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Greece Makes Progress With Fiscal Plan,


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Business Angel
Feb 6, 2009
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Interesting reding, seems they are after long time found the key....

Greece has made a "strong start" towards the implementation of its fiscal austerity package designed to rein its budget deficit and public debt according to the European Commission (EC), although an international assessment team has conceded that "important challenges and risks remain."

Staff teams from the EC, the European Central Bank, and the International Monetary Fund visited Athens during July 26-August 5 for the first quarterly review of the Greek government’s economic program, which is being supported by a EUR8bn loan from Euro area countries and a EUR30bn Stand-By Arrangement with the Fund. The assessors concluded that key targets have all been met by Greece, led by "a vigorous implementation of the fiscal program" and other reforms that are ahead of schedule.

"Impressive progress is being made on structural reforms," the EC noted in its announcement. "Implementation of recent tax reform and budget reform is key in order to consolidate fiscal consolidation."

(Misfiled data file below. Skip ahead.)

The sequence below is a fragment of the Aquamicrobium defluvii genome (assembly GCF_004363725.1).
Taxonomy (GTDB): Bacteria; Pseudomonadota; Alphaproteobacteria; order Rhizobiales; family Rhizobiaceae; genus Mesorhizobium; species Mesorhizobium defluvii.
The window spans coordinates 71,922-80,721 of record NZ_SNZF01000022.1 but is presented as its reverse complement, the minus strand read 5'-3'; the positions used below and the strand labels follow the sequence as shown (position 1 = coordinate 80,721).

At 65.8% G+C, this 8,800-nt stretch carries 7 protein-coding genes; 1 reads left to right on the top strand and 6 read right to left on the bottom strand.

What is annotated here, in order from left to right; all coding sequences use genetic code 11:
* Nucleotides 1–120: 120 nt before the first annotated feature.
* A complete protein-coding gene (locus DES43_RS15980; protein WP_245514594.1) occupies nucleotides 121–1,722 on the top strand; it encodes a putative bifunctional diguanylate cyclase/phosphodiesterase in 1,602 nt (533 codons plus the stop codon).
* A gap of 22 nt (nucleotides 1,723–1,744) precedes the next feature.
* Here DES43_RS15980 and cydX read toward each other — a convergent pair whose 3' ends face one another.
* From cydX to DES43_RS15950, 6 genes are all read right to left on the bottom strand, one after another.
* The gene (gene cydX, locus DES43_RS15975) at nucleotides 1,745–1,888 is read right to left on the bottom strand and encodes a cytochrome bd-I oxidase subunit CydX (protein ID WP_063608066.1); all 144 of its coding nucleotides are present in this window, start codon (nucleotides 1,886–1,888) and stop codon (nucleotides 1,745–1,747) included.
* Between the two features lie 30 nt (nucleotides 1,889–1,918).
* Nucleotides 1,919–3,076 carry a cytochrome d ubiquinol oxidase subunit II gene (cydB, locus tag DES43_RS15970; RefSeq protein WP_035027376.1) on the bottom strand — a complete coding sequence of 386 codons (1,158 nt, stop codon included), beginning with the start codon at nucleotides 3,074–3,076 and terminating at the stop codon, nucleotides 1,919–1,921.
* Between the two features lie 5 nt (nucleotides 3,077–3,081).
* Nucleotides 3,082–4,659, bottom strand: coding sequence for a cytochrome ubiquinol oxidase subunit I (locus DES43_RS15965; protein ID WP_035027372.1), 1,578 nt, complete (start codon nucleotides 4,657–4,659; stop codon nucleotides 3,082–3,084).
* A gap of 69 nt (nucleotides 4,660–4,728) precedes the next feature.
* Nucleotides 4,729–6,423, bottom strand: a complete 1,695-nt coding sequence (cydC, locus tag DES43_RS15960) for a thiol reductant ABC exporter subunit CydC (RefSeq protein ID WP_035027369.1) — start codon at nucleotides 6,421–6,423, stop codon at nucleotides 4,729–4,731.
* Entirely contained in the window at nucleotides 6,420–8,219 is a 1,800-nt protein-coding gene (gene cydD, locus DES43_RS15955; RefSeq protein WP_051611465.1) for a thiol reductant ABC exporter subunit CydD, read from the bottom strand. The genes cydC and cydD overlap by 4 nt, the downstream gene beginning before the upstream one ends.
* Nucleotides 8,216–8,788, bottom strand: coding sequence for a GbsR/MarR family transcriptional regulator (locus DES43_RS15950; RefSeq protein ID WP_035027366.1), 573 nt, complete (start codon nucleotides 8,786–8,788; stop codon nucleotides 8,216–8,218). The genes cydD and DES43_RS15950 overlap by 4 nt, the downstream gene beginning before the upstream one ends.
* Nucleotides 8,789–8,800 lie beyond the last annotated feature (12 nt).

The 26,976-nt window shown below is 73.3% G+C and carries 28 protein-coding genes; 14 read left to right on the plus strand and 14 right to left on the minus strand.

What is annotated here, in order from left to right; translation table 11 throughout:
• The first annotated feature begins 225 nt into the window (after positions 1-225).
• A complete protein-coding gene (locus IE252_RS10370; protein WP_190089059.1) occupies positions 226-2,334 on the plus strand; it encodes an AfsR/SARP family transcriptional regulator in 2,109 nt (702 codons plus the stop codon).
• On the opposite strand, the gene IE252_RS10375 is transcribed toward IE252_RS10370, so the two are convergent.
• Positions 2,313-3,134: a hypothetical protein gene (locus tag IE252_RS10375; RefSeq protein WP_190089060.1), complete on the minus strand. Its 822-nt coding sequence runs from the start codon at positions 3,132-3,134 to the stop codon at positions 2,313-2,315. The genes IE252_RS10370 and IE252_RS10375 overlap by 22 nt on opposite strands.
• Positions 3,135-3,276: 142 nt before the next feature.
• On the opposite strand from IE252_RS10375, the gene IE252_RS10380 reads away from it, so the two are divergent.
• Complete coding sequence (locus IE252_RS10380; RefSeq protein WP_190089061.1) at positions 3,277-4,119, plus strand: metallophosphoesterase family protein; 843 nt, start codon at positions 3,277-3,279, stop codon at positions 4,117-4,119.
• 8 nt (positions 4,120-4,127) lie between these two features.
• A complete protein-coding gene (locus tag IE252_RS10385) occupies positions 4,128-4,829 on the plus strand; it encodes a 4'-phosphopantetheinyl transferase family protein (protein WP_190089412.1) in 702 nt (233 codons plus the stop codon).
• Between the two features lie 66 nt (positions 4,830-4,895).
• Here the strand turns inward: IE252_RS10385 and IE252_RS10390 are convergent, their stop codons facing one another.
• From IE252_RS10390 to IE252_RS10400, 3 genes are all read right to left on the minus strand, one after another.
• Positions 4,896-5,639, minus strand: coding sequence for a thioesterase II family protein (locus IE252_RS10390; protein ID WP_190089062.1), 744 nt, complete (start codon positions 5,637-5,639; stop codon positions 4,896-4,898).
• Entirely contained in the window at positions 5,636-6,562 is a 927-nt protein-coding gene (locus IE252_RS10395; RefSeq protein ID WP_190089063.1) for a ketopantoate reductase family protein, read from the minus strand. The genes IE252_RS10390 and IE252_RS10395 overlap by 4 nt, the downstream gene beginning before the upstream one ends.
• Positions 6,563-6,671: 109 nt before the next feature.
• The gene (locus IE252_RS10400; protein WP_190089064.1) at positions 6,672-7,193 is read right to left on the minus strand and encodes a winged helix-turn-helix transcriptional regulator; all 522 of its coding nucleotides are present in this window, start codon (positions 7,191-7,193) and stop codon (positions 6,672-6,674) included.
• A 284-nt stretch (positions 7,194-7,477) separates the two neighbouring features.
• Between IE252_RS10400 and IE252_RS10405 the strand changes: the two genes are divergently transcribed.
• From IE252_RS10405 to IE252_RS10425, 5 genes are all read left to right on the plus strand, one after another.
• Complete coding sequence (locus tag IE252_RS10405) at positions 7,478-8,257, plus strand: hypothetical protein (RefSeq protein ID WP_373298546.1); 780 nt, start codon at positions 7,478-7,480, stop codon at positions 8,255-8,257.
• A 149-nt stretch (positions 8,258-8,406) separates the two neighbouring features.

Amid much public protest, the Greek parliament approved a fiscal austerity package earlier this year which contains a number of increases in taxation, including a rise in the value-added tax rate to 23%, increases to fuel, alcohol and tobacco levies, and a windfall tax on corporate profits. Other initiatives contained in the bill include plans to freeze public sector pay until 2014, to increase the average retirement age by two years, and to cut public sector wages and pensions.

To help balance the books, the Greek government is also determined to crack down hard on tax evasion, which is thought to cost an estimated EUR30bn a year in lost fiscal revenue, or 12% of the country's gross domestic product. This is considered by the EC as an "essential" component of the overall austerity package.

"Another key challenge is to further strengthen tax administration, including to reduce tax evasion by high-income and wealthy individuals. This is essential to secure tax revenues and to promote the overall fairness of the adjustment program," the Commission stated.

The Greek government is still unable to access international capital markets except for placement of short-term T-bills. While market sentiment towards Greece now appears to be improving, the Commission said that "the key challenge" facing the Greek authorities "remains to establish a strong track record of policy implementation in order to regain access to international capital markets."

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